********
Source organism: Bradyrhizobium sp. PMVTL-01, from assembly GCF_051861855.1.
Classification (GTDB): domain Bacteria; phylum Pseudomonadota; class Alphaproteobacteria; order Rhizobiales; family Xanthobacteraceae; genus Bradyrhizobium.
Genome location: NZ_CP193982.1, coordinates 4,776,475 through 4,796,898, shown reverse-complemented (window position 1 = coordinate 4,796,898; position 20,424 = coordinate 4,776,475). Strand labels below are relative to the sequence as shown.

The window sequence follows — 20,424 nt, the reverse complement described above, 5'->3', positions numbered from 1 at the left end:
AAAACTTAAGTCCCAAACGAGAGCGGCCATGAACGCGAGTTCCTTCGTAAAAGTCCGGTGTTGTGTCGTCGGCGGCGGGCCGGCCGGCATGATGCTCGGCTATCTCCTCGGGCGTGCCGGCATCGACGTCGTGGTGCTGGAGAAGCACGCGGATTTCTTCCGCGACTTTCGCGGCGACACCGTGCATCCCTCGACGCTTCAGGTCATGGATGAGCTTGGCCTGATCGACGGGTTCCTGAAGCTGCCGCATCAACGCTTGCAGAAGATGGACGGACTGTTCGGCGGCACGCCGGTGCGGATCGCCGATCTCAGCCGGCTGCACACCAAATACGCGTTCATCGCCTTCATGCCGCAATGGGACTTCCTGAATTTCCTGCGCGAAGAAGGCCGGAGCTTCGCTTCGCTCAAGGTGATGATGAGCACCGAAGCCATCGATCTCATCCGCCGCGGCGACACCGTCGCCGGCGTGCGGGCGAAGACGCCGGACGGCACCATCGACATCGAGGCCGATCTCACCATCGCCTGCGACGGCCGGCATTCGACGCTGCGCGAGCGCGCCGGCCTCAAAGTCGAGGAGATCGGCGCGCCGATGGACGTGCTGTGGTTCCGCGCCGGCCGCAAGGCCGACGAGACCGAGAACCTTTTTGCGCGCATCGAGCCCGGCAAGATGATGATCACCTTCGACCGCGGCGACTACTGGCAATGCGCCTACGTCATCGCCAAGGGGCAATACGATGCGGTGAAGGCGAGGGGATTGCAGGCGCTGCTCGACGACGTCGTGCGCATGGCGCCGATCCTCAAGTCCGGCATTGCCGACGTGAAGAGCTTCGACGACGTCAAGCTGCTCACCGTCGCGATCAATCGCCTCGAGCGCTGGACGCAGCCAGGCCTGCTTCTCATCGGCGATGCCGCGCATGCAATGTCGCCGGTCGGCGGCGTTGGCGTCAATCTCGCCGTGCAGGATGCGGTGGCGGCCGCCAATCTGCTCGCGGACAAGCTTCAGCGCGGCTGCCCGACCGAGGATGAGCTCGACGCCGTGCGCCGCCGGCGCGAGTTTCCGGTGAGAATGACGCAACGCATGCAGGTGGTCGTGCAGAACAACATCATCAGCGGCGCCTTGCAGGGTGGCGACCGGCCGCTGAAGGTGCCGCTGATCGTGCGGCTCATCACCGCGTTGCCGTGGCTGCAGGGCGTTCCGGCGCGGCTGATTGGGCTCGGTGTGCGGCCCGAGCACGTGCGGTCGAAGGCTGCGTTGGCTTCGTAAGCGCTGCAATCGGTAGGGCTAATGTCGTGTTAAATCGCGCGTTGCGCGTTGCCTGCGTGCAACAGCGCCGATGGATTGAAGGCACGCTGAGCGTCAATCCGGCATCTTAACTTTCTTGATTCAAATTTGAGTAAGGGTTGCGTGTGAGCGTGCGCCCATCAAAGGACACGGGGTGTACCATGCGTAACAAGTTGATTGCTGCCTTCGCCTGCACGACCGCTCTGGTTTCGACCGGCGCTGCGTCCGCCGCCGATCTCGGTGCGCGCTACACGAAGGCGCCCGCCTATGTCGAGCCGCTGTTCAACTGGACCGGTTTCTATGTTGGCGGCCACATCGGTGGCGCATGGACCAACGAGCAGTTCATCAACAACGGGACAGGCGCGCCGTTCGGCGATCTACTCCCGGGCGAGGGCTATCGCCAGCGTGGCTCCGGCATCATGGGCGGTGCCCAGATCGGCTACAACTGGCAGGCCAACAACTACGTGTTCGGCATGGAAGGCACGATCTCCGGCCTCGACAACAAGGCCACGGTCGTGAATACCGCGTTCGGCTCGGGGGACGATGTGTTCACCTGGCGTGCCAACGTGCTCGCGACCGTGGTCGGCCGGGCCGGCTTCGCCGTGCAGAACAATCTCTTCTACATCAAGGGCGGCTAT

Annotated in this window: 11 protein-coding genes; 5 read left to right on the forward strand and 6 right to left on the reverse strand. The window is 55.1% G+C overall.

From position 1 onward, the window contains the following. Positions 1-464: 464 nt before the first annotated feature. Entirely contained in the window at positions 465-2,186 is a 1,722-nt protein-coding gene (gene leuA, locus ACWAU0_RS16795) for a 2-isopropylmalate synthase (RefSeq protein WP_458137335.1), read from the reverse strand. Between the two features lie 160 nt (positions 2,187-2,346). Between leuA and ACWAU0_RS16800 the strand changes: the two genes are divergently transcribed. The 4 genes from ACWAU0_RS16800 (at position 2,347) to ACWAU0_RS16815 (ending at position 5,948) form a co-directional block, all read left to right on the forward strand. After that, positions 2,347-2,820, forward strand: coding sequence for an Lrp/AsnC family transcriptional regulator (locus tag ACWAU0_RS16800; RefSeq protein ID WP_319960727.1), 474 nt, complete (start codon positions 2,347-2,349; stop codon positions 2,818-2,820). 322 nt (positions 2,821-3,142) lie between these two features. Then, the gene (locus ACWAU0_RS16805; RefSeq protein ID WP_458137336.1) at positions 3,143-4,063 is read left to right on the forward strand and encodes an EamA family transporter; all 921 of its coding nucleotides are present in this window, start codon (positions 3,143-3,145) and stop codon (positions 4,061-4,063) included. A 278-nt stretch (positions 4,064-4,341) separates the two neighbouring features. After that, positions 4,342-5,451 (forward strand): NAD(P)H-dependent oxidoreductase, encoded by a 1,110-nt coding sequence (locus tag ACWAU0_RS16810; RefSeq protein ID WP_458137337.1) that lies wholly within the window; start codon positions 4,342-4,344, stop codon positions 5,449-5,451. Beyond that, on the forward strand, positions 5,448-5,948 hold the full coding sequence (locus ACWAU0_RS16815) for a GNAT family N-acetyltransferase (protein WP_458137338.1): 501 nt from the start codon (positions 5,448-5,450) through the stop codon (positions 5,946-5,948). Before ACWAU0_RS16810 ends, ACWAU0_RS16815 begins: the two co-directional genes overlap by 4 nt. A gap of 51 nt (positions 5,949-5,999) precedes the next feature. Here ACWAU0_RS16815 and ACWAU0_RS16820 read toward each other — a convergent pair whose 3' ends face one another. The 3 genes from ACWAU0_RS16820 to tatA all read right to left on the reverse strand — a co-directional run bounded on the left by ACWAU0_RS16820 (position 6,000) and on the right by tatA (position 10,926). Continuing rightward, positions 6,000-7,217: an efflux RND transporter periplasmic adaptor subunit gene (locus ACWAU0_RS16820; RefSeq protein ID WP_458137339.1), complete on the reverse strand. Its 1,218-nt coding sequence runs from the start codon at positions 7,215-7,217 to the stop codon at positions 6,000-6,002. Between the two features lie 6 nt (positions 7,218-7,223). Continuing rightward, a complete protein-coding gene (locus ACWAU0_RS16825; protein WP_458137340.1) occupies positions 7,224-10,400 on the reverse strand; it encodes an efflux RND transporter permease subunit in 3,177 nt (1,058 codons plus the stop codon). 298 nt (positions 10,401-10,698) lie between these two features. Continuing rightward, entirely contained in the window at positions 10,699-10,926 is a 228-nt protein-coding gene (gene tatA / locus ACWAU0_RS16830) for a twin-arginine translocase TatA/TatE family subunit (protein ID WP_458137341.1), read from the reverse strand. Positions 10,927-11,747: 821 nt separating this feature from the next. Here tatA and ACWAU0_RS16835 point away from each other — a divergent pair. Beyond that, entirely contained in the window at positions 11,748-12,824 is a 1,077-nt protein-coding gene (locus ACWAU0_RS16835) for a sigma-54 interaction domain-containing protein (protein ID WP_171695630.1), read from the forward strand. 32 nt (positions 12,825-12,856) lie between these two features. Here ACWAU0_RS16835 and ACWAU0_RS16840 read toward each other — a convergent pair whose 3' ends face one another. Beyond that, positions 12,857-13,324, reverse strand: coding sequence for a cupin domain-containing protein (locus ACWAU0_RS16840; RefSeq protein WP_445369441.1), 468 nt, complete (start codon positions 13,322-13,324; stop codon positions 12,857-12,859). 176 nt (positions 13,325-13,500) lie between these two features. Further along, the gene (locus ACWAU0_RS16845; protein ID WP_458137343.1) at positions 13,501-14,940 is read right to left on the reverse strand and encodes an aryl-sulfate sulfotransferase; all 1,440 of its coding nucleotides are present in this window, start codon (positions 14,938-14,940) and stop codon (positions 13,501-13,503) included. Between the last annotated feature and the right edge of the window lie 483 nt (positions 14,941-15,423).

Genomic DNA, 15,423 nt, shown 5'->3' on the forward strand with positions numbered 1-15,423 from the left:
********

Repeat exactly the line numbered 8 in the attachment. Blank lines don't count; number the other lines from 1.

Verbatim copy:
Genomic DNA, 15,423 nt, shown 5'->3' on the forward strand with positions numbered 1-15,423 from the left: